The Australian share market looks set to open more than a third of a percent lower after Wall Street went from little changed to negative and back again following the tax reform bill vote.
At 0700 AEDT on Thursday, the share price futures index was down 22 points, or 0.36 percent, at 6,057.
No major economic news is expected on Thursday.
In equities news, Dulux Group and Incitec Pivot have their annual general meetings scheduled.
The Australian market on Wednesday turned around a negative start to the day to edge fractionally higher, as miners, energy producers, and several consumer-related stocks rose in value.
The benchmark S&P/ASX200 index closed hardly changed, up 3.8 points, or 0.06 percent, at 6,075.6 points.
The broader All Ordinaries index lifted 4.7 points, or 0.08 percent, to 6,167.9 points.
Wall Street’s main indexes are flat, taking a breather after a month-long rally while US Treasury yields rise as a bill to cut $US1.5 trillion in taxes progressed toward the finish line.
The Republican-controlled US House of Representatives gave final approval to a sweeping tax bill which will be the largest overhaul of the US tax code in 30 years. The Senate has already voted in favor of the bill.
The proposed changes include cutting the corporate tax rate to 21 percent, from 35 percent, from January 1, which could boost company earnings and pave the way for higher dividends and stock buybacks.
The S&P 500 has climbed about 4.7 percent since mid-November when the House passed the bill, led by a rally in sectors such as transport, banks and others that are expected to benefit the most from lower taxes.
Some market analysts say the market has already priced in the approval of the tax bill.
The Dow Jones Industrial Average was down 0.11 percent, at 24,726.67.
The S&P 500 was down 0.05 percent, at 2,680.02.
The Nasdaq Composite was down 0.06 percent, at 6,959.79.
The spot price of gold in Sydney at 0700 AEDT was $US1,265.506 per fine ounce, from $US1,263.37 per fine ounce on Wednesday.
Copper prices rose on Wednesday, boosted by optimism on growth in the U.S. and around the world.
Copper for March delivery closed up 1.4% at $3.1960 a pound on the Comex division of the New York Mercantile Exchange, the highest close since late October.
IRON ORE: $71.40 -0.20( January contract )
Oil futures settled higher Wednesday after government data showed U.S. crude oil inventories fell more than expected last week.
After an initial wobble following the data, oil returned to the upside, with February West Texas Intermediate crude on the New York Mercantile Exchange rising 53 cents, or 0.9%, to settle at $58.09 a barrel.
The Energy Information Administration said U.S. crude inventories fell 6.5 million barrels in the week ended Dec. 15.
Analysts surveyed by The Wall Street Journal had forecast, on average, a decline of 3.2 million barrels. Brent crude for February delivery gained 76 cents per barrel or 1.19% to $64.56.
The U.S. dollar edged lower Wednesday, with investors assessing potential catalysts for the currency as Congress moved closer to passing a tax overhaul.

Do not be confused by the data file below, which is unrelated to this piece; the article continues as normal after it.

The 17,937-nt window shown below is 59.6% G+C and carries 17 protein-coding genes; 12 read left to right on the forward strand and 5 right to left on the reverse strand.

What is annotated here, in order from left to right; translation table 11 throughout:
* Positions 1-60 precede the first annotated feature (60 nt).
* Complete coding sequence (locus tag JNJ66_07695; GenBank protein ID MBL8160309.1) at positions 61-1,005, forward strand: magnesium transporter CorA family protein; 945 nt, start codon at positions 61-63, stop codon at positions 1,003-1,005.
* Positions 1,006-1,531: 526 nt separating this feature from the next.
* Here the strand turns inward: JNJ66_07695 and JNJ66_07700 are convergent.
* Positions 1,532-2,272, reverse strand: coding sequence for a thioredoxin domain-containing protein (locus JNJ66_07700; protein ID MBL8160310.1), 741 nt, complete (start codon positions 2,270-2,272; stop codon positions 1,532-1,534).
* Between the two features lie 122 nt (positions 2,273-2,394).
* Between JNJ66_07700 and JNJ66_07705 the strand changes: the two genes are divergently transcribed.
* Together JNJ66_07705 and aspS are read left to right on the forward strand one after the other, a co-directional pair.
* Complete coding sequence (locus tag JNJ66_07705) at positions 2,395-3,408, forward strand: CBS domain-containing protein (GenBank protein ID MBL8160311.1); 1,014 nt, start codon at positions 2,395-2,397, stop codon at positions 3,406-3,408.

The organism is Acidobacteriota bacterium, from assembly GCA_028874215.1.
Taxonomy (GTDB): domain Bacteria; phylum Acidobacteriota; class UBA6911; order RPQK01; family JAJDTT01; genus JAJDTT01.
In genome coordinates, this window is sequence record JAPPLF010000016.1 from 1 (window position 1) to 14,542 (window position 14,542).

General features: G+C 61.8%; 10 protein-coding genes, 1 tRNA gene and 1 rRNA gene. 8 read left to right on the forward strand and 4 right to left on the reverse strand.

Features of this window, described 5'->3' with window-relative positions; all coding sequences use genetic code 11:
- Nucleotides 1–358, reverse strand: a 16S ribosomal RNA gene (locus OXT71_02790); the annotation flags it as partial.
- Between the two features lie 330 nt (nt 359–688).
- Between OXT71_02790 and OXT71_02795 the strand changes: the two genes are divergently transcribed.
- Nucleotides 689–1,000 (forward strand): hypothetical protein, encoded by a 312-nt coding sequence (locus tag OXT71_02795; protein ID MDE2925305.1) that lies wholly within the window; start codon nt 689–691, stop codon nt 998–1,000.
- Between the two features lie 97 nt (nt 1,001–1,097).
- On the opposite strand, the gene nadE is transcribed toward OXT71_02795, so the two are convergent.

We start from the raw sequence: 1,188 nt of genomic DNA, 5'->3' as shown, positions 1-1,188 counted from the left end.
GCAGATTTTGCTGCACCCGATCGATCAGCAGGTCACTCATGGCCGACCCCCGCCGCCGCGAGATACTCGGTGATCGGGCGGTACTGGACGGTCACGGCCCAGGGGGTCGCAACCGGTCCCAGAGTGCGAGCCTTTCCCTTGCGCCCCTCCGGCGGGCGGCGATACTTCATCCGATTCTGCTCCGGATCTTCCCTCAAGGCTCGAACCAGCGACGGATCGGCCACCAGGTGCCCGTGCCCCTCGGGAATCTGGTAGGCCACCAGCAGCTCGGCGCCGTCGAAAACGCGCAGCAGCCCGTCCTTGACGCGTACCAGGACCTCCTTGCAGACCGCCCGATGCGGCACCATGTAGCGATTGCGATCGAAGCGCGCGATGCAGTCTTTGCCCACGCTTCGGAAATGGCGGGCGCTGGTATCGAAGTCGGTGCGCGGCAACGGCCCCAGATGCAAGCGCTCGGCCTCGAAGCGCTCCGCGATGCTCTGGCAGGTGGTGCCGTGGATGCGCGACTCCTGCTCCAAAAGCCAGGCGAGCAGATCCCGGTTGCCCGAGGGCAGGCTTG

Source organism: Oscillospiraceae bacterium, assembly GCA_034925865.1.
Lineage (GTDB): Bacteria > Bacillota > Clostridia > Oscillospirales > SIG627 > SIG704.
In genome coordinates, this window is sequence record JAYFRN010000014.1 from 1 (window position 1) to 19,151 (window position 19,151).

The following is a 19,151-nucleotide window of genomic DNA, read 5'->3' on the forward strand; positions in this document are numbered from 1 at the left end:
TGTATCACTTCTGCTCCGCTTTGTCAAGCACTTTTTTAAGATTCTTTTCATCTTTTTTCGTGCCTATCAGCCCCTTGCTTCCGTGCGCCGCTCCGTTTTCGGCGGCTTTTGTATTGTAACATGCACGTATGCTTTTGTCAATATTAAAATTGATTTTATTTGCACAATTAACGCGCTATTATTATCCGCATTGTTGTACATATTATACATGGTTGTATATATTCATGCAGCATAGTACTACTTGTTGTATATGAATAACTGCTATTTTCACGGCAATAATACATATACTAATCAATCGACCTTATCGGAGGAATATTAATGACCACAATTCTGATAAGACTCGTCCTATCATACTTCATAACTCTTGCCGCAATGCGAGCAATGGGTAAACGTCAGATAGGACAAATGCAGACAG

The Wall Street Journal Dollar Index, which measures the currency against a basket of 16 others, fell 0.1% to 86.75. The dollar fell 0.4% against the euro.
The legislation will cut the U.S. corporate tax rate to 21% from 35%, a move lauded by companies as crucial for encouraging investment in the U.S. It will also allow faster write-offs for business investments, sharply limit companies’ ability to deduct interest expenses, and usher in a new set of untested rules for taxing international profits.
The Australian dollar is slightly higher against the greenback after the US tax reform bill – which will slash US company taxes – was passed by the US Senate.
At 0635 AEDT on Thursday, the Australian dollar was worth 76.66 US cents, up from 76.61 US cents on Wednesday.
European stock markets fell as investors awaited the passage of the $US1.5 trillion tax bill through the House of Representatives in Washington.
The pan-European FTSEurofirst 300 index lost 0.73 percent, with blue-chip indexes in Berlin, Paris and London 0.3 to 1.1 percent lower.
Germany’s DAX was the worst performer, down 1.11 percent to 13,069.17, while London’s FTSE100 fell 0.25 percent to 7,525.22.
Asian shares were little changed in the main ahead of the US House of
Representative’s vote on the biggest overhaul of the US tax code in 30 years.
MSCI’s broadest index of Asia-Pacific shares outside Japan bobbed lower in a choppy session, ending the session down 0.04 percent.
But Japan’s Nikkei index lifted slightly, finishing up 0.10 percent at 22,891.72.
In Hong Kong, the Hang Seng index closed flat, down 0.07 percent at 29,234.09, while
the Hang Seng China Enterprises index fell 0.31 percent to 11,505.88.
The top gainer on Hang Seng was Want Want China Holdings Ltd up 5.57 percent, while the biggest loser was Country Garden Holdings Company Ltd, which was down 3.35 percent.
But China’s main Shanghai Composite index was more decisive. It closed down 0.27 percent at 3,287.61 points while its blue-chip CSI300 index ended down 0.12 percent at 4,030.49.
The S&P/NZX50 Index dropped 0.2 percent, to 8383.56.